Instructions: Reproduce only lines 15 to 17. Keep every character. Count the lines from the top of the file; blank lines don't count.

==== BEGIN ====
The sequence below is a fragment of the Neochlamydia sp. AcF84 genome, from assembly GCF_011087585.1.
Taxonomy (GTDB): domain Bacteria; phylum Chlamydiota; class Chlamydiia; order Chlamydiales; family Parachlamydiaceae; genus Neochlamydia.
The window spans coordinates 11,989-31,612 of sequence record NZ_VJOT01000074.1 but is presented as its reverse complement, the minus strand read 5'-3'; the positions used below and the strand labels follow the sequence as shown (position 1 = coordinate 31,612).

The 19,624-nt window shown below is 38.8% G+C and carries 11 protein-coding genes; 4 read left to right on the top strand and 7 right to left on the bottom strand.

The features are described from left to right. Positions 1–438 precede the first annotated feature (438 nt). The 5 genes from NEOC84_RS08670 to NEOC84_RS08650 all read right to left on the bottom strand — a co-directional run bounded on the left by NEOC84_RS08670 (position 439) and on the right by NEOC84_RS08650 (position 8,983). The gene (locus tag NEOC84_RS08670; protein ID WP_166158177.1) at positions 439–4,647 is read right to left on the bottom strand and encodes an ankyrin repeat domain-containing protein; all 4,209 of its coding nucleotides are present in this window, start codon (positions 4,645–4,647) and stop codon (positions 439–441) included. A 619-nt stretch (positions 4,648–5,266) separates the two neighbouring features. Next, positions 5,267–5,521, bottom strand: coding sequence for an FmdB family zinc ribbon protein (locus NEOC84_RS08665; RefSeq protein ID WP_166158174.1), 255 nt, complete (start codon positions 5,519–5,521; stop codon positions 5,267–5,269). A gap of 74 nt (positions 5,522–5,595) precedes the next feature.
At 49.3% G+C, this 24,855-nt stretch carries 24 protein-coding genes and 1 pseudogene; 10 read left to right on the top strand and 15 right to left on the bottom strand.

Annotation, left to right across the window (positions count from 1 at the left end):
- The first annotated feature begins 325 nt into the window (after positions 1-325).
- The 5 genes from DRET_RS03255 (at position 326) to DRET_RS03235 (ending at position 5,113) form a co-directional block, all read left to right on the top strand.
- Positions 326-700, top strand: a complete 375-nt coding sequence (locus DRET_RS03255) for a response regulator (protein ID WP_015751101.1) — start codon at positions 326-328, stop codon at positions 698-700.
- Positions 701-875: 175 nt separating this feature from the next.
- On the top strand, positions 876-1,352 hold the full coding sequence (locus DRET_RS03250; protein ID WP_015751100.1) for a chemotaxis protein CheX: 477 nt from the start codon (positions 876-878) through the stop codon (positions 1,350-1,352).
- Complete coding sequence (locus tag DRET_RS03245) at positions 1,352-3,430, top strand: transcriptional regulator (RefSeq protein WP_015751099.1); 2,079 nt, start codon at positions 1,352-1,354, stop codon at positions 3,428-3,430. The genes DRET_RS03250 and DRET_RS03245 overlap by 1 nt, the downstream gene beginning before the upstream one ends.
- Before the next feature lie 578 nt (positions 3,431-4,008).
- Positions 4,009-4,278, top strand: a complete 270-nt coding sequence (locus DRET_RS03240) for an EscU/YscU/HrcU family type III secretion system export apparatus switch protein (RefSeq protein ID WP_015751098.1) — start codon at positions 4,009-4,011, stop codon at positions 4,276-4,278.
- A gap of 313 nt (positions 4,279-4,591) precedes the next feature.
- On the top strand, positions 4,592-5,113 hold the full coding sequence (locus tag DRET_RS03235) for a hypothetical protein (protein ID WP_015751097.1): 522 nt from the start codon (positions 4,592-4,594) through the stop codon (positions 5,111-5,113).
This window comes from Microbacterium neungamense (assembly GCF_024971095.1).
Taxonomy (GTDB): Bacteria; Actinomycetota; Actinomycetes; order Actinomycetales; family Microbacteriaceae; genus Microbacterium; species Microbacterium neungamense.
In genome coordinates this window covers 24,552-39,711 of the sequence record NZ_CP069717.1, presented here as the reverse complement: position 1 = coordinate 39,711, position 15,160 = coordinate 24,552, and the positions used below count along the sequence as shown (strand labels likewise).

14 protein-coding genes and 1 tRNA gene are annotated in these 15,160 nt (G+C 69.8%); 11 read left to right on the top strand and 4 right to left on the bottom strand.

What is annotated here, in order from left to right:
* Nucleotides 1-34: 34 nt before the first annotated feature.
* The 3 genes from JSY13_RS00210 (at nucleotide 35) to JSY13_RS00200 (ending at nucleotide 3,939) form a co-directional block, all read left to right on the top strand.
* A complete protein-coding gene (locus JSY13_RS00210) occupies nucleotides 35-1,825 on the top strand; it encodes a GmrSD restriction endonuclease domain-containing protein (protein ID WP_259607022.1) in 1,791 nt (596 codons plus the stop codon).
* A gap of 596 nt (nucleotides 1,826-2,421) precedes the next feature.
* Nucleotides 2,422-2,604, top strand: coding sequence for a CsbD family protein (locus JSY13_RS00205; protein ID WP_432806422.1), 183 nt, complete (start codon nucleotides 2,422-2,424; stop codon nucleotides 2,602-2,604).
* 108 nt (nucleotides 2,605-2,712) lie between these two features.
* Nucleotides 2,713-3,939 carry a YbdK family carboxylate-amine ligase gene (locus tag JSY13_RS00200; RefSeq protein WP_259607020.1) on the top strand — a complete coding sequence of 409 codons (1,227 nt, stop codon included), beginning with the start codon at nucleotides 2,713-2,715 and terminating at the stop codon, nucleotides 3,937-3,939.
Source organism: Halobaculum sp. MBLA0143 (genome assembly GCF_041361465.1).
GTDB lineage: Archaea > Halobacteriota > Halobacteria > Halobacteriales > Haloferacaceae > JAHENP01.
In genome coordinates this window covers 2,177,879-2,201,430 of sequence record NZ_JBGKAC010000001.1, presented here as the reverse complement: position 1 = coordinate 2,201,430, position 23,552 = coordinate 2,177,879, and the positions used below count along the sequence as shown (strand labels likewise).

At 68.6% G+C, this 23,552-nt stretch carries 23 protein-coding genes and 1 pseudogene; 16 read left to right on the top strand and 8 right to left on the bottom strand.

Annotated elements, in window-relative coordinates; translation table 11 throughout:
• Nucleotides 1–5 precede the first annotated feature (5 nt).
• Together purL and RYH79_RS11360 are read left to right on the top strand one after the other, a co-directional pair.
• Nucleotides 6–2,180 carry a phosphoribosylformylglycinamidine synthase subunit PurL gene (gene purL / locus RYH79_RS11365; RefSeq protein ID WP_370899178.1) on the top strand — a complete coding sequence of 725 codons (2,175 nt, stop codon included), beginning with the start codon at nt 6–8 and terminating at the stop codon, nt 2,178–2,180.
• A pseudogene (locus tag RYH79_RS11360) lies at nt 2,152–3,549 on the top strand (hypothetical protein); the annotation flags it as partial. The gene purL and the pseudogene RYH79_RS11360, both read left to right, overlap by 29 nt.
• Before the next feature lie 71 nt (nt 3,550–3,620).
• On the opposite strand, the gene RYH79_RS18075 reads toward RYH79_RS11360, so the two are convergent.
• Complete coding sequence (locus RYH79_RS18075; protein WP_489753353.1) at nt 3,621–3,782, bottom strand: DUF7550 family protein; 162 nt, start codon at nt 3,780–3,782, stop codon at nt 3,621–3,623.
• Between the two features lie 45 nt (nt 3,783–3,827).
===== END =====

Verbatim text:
- Positions 4,009-4,278, top strand: a complete 270-nt coding sequence (locus DRET_RS03240) for an EscU/YscU/HrcU family type III secretion system export apparatus switch protein (RefSeq protein ID WP_015751098.1) — start codon at positions 4,009-4,011, stop codon at positions 4,276-4,278.
- A gap of 313 nt (positions 4,279-4,591) precedes the next feature.
- On the top strand, positions 4,592-5,113 hold the full coding sequence (locus tag DRET_RS03235) for a hypothetical protein (protein ID WP_015751097.1): 522 nt from the start codon (positions 4,592-4,594) through the stop codon (positions 5,111-5,113).